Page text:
that's why i say we had a very good start to the process in how we unify. >> so donald trump didn't speak today, but we know he is a prolific tweeter. he said great day in d.c. with speaker ryan and republican leadership. things working out really well. so my question to you is, this is about deal making, so who has more lieverage? >> let me begin again, that was very encouraging the results that took place today, and it's a lessening of the friction that's taking place, and i think it's going to work its way through and obviously, donald is going to be our candidate. so this is the way that it should play out. everybody should get behind donald trump and support him. he's the republican candidate, and the person that has the most power, i think, is both of them. you know, the art of compromise is the art of working in a body.
the governor or the president of the united states, they work with their legislature or their congress, and you put ideas out there, and that body that is the congress that we all look upon and elect people from that everybody compromises, but it is so important that you have an open door, and it's so important that you have, maybe, a person there of your same party so you can compromise, because if you have one party and you have a president with a different idea, totally, it's not going to get it done. you need to elect donald trump and get the job done. >> bill kristol, i know you're dying to get in here, what's your response? >> actually, i'm against trump and jan is for trump, but i agree, this was a good day for donald trump, the republican establishment really turns out to be as lame as donald trump said it was. here they are capitulating to donald trump.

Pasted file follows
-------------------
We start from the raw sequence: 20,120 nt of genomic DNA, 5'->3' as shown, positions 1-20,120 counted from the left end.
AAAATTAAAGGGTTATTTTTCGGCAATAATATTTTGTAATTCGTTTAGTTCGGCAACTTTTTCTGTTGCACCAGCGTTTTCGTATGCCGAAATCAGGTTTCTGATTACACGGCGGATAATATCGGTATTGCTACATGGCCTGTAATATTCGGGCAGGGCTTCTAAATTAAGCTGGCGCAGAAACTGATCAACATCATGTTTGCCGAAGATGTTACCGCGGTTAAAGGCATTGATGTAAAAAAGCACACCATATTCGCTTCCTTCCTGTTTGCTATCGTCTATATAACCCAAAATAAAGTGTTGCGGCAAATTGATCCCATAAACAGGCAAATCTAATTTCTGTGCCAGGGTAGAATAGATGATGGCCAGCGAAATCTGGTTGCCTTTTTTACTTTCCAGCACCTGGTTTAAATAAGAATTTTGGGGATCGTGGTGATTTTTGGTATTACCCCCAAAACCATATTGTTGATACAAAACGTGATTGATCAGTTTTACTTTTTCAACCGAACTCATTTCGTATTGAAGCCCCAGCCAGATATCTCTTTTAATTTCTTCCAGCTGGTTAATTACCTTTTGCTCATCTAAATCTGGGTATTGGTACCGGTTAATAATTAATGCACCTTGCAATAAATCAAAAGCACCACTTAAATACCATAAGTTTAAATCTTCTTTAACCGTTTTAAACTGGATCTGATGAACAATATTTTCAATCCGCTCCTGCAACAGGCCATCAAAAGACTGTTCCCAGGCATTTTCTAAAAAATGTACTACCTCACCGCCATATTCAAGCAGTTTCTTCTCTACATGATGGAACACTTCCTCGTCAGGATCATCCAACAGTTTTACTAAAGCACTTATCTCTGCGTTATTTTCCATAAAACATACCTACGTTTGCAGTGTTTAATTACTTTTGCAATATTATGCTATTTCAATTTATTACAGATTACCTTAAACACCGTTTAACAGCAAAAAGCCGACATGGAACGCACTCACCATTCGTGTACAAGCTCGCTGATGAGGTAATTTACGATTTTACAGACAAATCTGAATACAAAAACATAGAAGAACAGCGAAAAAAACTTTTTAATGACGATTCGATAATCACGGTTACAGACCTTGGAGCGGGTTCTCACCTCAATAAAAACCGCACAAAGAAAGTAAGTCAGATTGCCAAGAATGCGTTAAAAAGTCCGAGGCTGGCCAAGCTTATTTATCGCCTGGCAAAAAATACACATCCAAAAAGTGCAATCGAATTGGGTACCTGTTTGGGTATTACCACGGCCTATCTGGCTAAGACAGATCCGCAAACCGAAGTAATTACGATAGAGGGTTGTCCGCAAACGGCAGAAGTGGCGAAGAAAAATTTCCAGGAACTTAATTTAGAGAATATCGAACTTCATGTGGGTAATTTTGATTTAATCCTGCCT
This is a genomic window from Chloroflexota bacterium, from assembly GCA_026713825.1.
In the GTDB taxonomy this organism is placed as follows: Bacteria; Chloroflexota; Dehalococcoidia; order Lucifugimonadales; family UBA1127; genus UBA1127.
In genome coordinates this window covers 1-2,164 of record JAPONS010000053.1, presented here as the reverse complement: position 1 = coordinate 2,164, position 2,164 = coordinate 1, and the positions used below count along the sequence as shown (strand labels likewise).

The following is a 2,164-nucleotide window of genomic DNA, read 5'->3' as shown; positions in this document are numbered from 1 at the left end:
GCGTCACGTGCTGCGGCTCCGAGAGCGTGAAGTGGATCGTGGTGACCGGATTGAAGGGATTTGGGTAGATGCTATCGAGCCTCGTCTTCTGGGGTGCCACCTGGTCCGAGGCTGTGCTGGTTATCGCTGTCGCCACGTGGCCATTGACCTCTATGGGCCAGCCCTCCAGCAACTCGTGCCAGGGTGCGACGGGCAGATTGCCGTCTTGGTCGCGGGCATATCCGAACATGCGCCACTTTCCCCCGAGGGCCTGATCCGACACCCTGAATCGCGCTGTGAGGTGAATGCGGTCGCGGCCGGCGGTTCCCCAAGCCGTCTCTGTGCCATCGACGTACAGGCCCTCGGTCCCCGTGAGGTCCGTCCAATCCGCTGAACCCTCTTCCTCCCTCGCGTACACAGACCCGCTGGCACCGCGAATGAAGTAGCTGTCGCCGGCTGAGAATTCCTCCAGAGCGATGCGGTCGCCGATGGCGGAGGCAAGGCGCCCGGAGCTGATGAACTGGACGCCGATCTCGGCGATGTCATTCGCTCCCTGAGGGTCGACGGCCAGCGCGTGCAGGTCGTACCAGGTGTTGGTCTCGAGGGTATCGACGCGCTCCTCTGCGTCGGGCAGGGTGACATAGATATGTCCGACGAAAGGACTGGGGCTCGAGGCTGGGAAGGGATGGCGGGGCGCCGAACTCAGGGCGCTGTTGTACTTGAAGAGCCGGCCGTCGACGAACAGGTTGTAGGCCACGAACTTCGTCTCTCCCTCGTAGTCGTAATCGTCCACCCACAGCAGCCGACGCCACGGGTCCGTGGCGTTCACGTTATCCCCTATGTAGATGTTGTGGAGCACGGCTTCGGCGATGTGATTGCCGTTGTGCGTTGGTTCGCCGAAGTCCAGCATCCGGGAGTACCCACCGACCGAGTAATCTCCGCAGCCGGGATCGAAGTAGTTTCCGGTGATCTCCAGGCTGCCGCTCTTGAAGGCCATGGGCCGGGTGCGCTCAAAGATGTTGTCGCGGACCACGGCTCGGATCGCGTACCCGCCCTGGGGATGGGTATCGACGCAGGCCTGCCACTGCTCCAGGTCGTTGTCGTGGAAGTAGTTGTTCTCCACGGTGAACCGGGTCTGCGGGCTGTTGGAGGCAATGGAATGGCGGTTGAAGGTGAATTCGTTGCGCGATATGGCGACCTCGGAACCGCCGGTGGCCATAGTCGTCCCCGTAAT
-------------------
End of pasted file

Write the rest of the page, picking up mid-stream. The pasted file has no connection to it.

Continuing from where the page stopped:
jan is being complete saying there's evidence of a compromise. there's no evidence donald trump is compromising on anything. most critics of donald trump aren't interested in compromising. it's donald trump's republican party, which is why some of us are going to have to leave it, at least at the presidential level, temporarily. >> what would you have liked to have seen today? >> i would have liked to have seen paul ryan say i'm the republican speaker of the house. >> what effect do you think that would have had, governor brewer? >> i respect you so much, and i've been a supporter of yours for a long time, but we have a nominee, and it's donald trump. and it's going to be a lot easier to get to your side of the issues and to compromise than to have hillary elected. and i, i ask everybody, what are
you going to do? are you just going to stay out of the election? or are you going to go and vote for hillary and have four more years of barack obama? it just simply doesn't make any sense. and, as a former governor, bill, we know that we go in there with philosophical beliefs that we believe in, but everybody comes from all different areas, and you never agree 100% on er everything. and in the business world, i believe they call it doing a deal, like donald calls it, doing a deal. in the legislative body it is a compromise, because you don't always get 100%. but you're better to work with somebody of your same ilk than somebody who is totally against everything you believe. >> i don't like the fact that he likes president putin of russia and other positions he has of foreign policy, but to me, it's a matter of character and